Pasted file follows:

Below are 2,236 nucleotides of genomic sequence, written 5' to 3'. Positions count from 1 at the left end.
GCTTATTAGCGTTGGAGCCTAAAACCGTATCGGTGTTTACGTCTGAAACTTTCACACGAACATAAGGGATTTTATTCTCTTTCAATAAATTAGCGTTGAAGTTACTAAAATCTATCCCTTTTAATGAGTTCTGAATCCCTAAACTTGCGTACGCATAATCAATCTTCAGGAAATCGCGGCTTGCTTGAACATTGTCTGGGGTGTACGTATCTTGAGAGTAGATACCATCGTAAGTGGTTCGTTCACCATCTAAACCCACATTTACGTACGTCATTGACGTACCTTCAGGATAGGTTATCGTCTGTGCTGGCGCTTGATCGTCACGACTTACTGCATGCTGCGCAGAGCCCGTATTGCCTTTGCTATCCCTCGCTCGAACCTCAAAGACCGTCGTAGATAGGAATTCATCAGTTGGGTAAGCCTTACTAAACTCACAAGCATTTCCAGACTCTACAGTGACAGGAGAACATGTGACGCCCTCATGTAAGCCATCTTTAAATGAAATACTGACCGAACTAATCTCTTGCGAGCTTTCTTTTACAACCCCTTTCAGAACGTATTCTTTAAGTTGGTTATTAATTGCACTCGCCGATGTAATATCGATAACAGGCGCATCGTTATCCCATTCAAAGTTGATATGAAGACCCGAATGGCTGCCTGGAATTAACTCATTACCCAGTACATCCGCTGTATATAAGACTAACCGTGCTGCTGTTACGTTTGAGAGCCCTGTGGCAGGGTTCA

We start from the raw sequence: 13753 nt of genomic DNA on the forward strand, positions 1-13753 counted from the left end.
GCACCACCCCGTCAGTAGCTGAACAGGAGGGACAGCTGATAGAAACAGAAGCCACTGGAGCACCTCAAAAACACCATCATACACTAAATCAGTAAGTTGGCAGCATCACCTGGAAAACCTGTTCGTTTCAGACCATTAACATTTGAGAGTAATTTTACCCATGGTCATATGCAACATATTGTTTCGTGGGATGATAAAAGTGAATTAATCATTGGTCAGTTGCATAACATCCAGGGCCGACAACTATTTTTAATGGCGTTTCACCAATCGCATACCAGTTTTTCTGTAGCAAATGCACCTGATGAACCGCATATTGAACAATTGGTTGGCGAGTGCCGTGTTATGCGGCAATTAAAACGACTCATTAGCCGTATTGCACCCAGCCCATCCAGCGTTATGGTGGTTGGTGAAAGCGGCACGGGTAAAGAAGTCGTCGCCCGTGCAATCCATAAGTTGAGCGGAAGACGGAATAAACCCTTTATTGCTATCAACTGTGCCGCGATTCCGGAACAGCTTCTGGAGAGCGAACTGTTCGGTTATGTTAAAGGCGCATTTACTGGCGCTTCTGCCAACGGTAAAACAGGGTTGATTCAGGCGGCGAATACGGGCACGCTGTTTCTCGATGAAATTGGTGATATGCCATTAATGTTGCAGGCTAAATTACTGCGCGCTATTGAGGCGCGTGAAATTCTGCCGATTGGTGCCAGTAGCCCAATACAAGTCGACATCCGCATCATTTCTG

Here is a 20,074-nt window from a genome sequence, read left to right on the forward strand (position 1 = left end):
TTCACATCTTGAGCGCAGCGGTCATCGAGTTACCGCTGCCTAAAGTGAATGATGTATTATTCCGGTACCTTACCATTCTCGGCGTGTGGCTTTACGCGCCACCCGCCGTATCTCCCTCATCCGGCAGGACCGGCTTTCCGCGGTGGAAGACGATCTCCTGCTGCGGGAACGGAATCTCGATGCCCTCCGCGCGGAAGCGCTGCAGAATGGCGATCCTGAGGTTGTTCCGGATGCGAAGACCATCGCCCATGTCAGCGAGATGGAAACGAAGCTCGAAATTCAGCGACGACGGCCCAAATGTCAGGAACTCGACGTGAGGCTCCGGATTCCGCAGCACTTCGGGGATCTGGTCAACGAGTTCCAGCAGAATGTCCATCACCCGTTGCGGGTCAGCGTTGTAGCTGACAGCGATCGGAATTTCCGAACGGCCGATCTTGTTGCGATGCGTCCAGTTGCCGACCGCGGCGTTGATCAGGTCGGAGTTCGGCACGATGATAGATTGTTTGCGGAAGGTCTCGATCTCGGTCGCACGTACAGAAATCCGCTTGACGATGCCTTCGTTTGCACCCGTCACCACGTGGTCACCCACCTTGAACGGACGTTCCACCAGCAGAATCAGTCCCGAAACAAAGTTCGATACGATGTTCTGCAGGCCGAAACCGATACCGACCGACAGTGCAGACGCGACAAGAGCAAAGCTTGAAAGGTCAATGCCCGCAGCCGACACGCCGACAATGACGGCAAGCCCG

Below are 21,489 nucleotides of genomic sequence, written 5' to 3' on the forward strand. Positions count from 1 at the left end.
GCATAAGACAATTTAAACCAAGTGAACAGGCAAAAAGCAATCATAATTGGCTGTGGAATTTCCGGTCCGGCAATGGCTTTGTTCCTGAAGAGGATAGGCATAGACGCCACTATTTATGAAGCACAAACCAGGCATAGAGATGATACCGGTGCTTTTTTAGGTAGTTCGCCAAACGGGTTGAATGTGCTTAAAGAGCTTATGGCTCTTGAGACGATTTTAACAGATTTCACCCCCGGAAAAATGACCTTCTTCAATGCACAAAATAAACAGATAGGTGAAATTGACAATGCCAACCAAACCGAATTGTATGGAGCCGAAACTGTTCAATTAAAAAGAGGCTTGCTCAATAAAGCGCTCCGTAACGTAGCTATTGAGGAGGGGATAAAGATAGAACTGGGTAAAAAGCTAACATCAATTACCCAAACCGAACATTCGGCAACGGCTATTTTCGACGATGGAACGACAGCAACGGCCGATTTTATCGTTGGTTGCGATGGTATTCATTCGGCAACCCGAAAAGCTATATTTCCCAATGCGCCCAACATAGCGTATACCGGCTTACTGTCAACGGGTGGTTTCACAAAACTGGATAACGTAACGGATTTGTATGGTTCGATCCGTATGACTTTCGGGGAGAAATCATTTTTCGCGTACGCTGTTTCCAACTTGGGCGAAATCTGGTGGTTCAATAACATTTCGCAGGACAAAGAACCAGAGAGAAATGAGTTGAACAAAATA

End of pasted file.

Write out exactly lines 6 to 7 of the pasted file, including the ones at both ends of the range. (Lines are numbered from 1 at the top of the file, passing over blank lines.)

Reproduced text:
TTCACATCTTGAGCGCAGCGGTCATCGAGTTACCGCTGCCTAAAGTGAATGATGTATTATTCCGGTACCTTACCATTCTCGGCGTGTGGCTTTACGCGCCACCCGCCGTATCTCCCTCATCCGGCAGGACCGGCTTTCCGCGGTGGAAGACGATCTCCTGCTGCGGGAACGGAATCTCGATGCCCTCCGCGCGGAAGCGCTGCAGAATGGCGATCCTGAGGTTGTTCCGGATGCGAAGACCATCGCCCATGTCAGCGAGATGGAAACGAAGCTCGAAATTCAGCGACGACGGCCCAAATGTCAGGAACTCGACGTGAGGCTCCGGATTCCGCAGCACTTCGGGGATCTGGTCAACGAGTTCCAGCAGAATGTCCATCACCCGTTGCGGGTCAGCGTTGTAGCTGACAGCGATCGGAATTTCCGAACGGCCGATCTTGTTGCGATGCGTCCAGTTGCCGACCGCGGCGTTGATCAGGTCGGAGTTCGGCACGATGATAGATTGTTTGCGGAAGGTCTCGATCTCGGTCGCACGTACAGAAATCCGCTTGACGATGCCTTCGTTTGCACCCGTCACCACGTGGTCACCCACCTTGAACGGACGTTCCACCAGCAGAATCAGTCCCGAAACAAAGTTCGATACGATGTTCTGCAGGCCGAAACCGATACCGACCGACAGTGCAGACGCGACAAGAGCAAAGCTTGAAAGGTCAATGCCCGCAGCCGACACGCCGACAATGACGGCAAGCCCG

Below are 21,489 nucleotides of genomic sequence, written 5' to 3' on the forward strand. Positions count from 1 at the left end.